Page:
MySQL is one of the oldest and most reliable open-source relational database management systems which is trusted and used by millions of users on a daily basis.
Since Fedora has recently announced their new version of the flagship distribution, we are going to cover how you can easily install MySQL 8 in Fedora 38, Fedora 37, and Fedora 36.
Throughout this tutorial, we are going to utilize the default Fedora repositories so we can make this installation process as simple as it can be.
Important: MySQL and MariaDB packages provide similar files and will conflict with each other. For this reason, you should only install MySQL or MariaDB but not both.
Installing MySQL in Fedora Linux
Before installing any package to your system, updating your repositories and applying updates (if any) ensures a robust experience. We are going to update repositories by the given dnf command:
$ sudo dnf update
Once the repositories are updated, we can proceed to the installation part. As we are going to utilize the default repository, it saves us from more complex steps. As we want to have the most recent version of MySQL, we are going to use the community version.
To install MySQL, utilize the given command:
$ sudo dnf install community-mysql-server -y
As we are using dnf, it will automatically handle all the dependencies and will give us a hassle-free experience.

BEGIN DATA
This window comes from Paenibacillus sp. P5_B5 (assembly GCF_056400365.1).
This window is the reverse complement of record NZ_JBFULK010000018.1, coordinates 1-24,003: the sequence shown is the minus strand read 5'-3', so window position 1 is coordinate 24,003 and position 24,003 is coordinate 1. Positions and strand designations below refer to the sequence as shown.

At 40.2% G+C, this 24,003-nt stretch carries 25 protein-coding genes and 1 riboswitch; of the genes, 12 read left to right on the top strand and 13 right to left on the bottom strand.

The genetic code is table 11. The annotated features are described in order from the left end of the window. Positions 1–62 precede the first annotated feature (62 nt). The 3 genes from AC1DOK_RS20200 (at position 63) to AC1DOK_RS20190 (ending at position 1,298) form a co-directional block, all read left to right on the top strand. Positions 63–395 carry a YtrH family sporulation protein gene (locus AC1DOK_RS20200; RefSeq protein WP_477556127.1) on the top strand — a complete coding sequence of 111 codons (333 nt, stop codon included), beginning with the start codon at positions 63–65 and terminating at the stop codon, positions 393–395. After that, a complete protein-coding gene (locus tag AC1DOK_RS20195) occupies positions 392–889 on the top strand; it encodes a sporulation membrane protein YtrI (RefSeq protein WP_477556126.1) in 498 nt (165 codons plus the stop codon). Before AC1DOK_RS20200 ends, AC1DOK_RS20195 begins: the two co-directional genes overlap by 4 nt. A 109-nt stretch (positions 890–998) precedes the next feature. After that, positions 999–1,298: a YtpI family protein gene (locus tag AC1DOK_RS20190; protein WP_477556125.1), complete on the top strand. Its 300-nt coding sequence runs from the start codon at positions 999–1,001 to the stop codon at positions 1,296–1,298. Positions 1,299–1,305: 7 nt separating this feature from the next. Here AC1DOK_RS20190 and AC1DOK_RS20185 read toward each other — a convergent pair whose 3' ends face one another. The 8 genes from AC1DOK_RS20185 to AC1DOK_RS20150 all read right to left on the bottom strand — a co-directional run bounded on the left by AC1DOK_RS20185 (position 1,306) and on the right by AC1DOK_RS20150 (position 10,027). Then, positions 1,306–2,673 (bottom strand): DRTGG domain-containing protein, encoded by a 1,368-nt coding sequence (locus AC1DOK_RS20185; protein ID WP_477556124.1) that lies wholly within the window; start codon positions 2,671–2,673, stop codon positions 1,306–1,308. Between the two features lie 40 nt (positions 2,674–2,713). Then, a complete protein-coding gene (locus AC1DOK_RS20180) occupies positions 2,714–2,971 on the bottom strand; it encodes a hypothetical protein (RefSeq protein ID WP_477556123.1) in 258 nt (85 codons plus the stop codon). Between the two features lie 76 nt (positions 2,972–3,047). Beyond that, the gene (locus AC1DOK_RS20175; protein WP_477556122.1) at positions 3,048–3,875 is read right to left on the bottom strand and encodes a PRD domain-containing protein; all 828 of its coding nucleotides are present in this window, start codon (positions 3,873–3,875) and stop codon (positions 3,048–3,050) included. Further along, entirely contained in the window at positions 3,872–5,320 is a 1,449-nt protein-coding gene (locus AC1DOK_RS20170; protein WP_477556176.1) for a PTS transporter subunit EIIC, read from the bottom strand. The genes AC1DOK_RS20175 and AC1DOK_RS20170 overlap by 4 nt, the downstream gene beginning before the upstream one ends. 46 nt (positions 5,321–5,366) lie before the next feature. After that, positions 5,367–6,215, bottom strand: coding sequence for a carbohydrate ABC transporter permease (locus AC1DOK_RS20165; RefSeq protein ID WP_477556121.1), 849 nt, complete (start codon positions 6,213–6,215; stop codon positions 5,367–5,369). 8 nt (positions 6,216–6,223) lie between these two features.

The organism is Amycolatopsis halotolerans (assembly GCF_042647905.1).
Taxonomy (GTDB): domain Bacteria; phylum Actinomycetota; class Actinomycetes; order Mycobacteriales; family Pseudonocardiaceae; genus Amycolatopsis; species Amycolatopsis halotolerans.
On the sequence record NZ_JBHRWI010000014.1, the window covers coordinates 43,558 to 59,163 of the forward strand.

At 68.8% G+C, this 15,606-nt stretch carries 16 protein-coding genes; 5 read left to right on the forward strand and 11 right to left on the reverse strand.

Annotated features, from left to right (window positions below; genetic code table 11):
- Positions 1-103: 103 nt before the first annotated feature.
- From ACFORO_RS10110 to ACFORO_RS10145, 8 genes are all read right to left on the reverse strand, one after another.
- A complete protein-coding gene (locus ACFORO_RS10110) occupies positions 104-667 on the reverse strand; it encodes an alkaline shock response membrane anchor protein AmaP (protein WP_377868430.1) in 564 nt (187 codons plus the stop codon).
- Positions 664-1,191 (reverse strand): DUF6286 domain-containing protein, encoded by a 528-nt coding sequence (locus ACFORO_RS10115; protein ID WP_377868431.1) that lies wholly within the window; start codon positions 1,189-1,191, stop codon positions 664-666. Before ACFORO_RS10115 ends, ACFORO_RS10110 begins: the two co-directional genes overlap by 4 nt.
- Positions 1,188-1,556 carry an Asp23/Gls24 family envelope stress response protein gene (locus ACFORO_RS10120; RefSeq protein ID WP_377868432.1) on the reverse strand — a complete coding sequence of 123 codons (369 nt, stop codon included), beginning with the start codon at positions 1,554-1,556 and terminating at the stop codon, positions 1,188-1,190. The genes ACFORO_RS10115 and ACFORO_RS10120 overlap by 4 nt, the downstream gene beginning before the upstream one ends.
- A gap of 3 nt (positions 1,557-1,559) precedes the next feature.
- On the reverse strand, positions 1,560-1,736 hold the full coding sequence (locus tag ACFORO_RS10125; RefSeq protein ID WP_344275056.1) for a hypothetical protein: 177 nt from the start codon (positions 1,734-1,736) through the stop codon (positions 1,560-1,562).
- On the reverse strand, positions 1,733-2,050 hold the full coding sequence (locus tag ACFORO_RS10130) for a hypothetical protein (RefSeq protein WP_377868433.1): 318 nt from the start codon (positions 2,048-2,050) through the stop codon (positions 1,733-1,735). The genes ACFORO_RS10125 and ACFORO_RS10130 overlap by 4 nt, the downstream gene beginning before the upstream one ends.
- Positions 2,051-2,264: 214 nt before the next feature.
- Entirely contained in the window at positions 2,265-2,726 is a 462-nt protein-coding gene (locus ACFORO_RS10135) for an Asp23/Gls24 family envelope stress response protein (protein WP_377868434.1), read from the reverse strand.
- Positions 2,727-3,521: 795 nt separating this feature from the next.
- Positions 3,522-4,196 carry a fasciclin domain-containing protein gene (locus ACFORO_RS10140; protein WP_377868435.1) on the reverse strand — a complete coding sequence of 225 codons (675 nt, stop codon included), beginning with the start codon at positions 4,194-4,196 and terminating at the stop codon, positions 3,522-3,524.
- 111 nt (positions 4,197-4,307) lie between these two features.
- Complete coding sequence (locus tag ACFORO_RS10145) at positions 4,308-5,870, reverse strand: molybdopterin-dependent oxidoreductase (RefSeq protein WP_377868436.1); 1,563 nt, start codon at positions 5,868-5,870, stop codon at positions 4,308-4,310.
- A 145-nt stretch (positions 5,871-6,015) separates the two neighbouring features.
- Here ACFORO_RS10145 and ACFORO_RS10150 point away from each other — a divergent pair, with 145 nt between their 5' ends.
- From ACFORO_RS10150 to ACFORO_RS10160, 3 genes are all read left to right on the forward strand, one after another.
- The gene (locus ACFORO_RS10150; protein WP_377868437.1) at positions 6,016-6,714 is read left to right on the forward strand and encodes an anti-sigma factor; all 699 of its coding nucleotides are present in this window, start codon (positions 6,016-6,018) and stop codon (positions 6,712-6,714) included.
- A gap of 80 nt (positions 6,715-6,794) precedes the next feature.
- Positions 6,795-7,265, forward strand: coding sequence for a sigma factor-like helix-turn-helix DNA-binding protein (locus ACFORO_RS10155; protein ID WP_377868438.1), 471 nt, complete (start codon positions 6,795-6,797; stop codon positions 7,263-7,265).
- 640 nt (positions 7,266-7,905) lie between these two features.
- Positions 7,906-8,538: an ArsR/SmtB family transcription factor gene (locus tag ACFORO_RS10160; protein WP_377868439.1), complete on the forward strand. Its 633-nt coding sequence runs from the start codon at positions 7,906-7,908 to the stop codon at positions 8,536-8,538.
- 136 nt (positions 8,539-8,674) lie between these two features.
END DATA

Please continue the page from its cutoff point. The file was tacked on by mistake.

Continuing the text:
Starting MySQL in Fedora Linux
Just installing MySQL won’t get your job done. Before going any further, we are required to enable MySQL service as it will be in an inactive state after installation.
To check the current status of the MySQL service, utilize the given command:
$ systemctl status mysqld
We will be using the following command to start the MySQL service:
$ sudo systemctl start mysqld
Now, let’s cross-check whether we have successfully started MySQL by using the given command:
$ systemctl status mysqld
As you can see, MySQL is running in an active state.
Similarly, if you want to start MySQL at each boot, you can easily do that by using the given command:
$ sudo systemctl enable mysqld
Securing MySQL in Fedora Linux
The default installation of MySQL is weak by modern standards of security and can easily be manipulated by hackers. There are multiple ways to secure your MySQL, but the simplest yet most effective is to use a secure script.
We can easily start the securing script by the following command:
$ sudo mysql_secure_installation
For most users, this script will work fine but if it asks you for the password, you can retrieve a temporary password from mysqld.log at /var/log/ by the given command:
$ sudo grep 'temporary password' /var/log/mysqld.log
The secure script will ask you the following:
- Setting up a root password
- Removing anonymous users
- Disable root access via remote
- Removing test database
- Reloading root privileges
Connecting to MySQL in Fedora Linux
Once we are done with securing the script, we can easily connect to the MySQL server by the given command:
$ sudo mysql -u root -p
Once we are into MySQL, we can list databases by using the following:
mysql> SHOW DATABASES;
Updating MySQL in Fedora Linux
Despite the fact that we have just finished the installation recently, we can utilize the following command to update MySQL products:
$ sudo dnf update mysql-server
This was our take on how you can easily install MySQL 8 on Fedora in the easiest way possible. But if you still have any issues with installation, feel free to ask in the comments section.